We flew this morning from Cairo to Aswan, in the south of Egypt.   We looked at the Aswan High Dam and Lake Nasser and the earlier British dam.  Then we took a boat over to the Philae Temple, or Temple of Isis, and spent a fair amount of time exploring it.   Next, we proceeded to our riverboat, the Amwaj Livingstone, named after the famed explorer of the Nile.  It’s a very nice vessel, much nicer than the one… Read more

    The late anthropologist Loren Eiseley, in his book The Firmament of Time:   “A scientist writing around the turn of the century remarked that all of the past generations of men have lived and died in a world of illusions.  The unconscious irony in his observation consists in the fact that this man assumed the progress of science to have been so great that a clear vision of the world without illusion was, by his own time, possible.  It… Read more

    So much of science consists of things we can never see: light “waves” and charged “particles”; magnetic “fields” and gravitational “forces”; quantum “jumps” and electron “orbits.”  In fact, none of these phenomena is literally what we say it is.  Light waves do not undulate through empty space in the same way that water waves ripple over a still pond; a field is only a mathematical description of the strength and direction of a force; an atom does not… Read more

    This is becoming a really good relationship:   http://www.mormonnewsroom.org/article/jewish-mormon-leaders-meet-new-york-city   Posted from Cairo, Egypt     Read more

    This would have been fascinating:   https://cruxnow.com/vatican/2017/05/08/top-vatican-scientist-calls-scientists-believe-come/   Brother Guy Consolmagno S.J. is a fine scientist and an engaging communicator, as his speech to the Interpreter Foundation last year illustrates very nicely:     I echo his call.   I haven’t been doing any recruiting for, or any work on, my Mormon Scholars Testify website for far too long:   http://mormonscholarstestify.org   I keep hoping that I can get back to it, and that I can perhaps persuade… Read more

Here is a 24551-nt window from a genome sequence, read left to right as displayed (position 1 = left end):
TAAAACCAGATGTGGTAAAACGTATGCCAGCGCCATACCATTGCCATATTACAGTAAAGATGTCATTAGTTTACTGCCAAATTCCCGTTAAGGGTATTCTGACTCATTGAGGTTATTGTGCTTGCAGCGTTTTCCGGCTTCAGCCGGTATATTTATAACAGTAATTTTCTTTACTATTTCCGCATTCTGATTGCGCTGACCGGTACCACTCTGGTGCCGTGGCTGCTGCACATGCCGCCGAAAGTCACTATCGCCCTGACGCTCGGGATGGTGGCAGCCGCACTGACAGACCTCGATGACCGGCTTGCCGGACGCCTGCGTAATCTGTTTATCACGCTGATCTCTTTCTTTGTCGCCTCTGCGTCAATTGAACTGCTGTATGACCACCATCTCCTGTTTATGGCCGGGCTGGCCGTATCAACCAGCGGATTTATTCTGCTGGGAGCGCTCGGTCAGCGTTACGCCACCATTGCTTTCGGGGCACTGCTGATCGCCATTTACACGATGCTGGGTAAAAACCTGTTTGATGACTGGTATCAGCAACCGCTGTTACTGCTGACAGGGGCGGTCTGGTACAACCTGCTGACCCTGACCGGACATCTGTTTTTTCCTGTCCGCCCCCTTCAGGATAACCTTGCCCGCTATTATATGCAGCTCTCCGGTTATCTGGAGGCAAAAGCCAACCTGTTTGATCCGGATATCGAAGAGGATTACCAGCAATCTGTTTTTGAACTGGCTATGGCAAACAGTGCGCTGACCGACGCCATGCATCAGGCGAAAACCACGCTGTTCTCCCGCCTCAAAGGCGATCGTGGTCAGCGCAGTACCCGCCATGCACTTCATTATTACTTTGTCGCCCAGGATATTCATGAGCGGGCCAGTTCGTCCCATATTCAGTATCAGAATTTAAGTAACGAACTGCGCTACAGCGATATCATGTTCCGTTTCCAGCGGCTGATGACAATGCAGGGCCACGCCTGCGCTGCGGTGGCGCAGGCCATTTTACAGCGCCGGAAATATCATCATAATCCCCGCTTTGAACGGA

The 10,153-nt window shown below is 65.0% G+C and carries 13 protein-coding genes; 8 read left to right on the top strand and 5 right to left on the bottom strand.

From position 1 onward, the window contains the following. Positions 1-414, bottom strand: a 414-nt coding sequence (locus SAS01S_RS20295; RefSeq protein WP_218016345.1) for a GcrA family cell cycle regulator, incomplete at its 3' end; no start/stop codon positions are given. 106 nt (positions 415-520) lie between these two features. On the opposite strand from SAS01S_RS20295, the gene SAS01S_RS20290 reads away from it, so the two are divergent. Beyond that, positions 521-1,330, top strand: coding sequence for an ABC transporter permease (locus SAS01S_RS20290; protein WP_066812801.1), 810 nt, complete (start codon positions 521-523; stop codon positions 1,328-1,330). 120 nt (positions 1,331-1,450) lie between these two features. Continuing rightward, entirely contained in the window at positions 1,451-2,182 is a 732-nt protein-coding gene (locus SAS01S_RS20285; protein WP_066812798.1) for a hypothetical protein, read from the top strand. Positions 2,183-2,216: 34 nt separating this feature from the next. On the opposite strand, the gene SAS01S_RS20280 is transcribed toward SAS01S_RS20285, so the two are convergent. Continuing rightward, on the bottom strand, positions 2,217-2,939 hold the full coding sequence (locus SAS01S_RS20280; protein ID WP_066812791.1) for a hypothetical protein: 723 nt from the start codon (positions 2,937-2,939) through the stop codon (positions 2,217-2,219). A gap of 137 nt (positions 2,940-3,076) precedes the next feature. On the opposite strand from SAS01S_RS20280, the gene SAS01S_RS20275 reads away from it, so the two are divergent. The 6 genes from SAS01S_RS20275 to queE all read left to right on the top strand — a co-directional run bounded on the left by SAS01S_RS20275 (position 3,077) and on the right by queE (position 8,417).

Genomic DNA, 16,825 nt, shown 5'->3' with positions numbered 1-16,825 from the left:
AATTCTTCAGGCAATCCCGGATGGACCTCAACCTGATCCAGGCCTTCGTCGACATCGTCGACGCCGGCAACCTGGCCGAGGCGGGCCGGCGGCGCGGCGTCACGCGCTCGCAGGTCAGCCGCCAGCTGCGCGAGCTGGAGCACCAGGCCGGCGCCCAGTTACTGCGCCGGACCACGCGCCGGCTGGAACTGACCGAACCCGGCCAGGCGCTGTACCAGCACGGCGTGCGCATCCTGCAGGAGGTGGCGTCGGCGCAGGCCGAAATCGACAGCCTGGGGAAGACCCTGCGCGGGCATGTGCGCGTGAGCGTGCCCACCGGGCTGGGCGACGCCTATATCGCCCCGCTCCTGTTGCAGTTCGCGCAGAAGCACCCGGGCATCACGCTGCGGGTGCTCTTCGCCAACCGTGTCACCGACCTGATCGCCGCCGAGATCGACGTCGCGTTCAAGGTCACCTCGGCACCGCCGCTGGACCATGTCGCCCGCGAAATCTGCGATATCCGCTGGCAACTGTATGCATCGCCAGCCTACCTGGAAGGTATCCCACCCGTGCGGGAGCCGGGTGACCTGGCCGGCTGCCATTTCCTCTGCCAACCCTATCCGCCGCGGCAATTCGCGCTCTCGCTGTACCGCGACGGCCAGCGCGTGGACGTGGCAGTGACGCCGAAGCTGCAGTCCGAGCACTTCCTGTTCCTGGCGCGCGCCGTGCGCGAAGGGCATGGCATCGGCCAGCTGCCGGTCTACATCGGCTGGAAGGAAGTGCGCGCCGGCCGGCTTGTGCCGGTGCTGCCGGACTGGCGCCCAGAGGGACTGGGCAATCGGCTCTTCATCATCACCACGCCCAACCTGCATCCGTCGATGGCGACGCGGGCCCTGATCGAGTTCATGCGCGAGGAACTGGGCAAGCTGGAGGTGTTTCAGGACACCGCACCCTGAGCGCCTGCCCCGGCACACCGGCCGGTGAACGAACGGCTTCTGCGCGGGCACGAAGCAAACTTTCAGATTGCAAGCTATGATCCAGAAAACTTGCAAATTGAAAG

We drove down this morning to Saqqara, the marvelous necropolis of the Old Kingdom capital, Memphis.  I’ve always loved this place, for many reasons — including the abrupt difference – very clearly visible on the short road up out of the Nile Valley onto the western plateau – between green fields and the sudden, utterly barren Sahara Desert.   The centerpiece of Saqqara, of course, is the famous step pyramid of King Zoser, designed by the quasi-legendary Imhotep. … Read more

    What are some of the problems on which Mormon thinkers might focus their attention?   Blake Ostler suggested a few back in 2010:   http://www.patheos.com/Resources/Additional-Resources/The-Challenges-of-Non-existent-Mormon-Theology   Posted from Cairo, Egypt     Read more

    Some point to the proposal of a heliocentric model of our solar system by the cathedral canon Nicholas Copernicus as a watershed moment in what they view as the long and always triumphant war of science and reason against religion.  It’s supposed to have shocked people with the realization of how insignificant our planet is, in the great scheme of things.   That’s wrong at virtually every level.  For now, though, here’s the British medievalist C. S. Lewis,… Read more

    A simple but nice little testimony out of Jamaica:   http://jamaica-gleaner.com/article/news/20170513/thirty-two-years-mormon-changed-my-life   Posted from Cairo, Egypt     Read more

    “You can tell whether a man is clever by his answers.  You can tell a man is wise by his questions.” Naguib Mahfouz (d. 2006), Egyptian novelist and 1988 Nobel laureate in Literature   Posted from Cairo, Egypt     Read more

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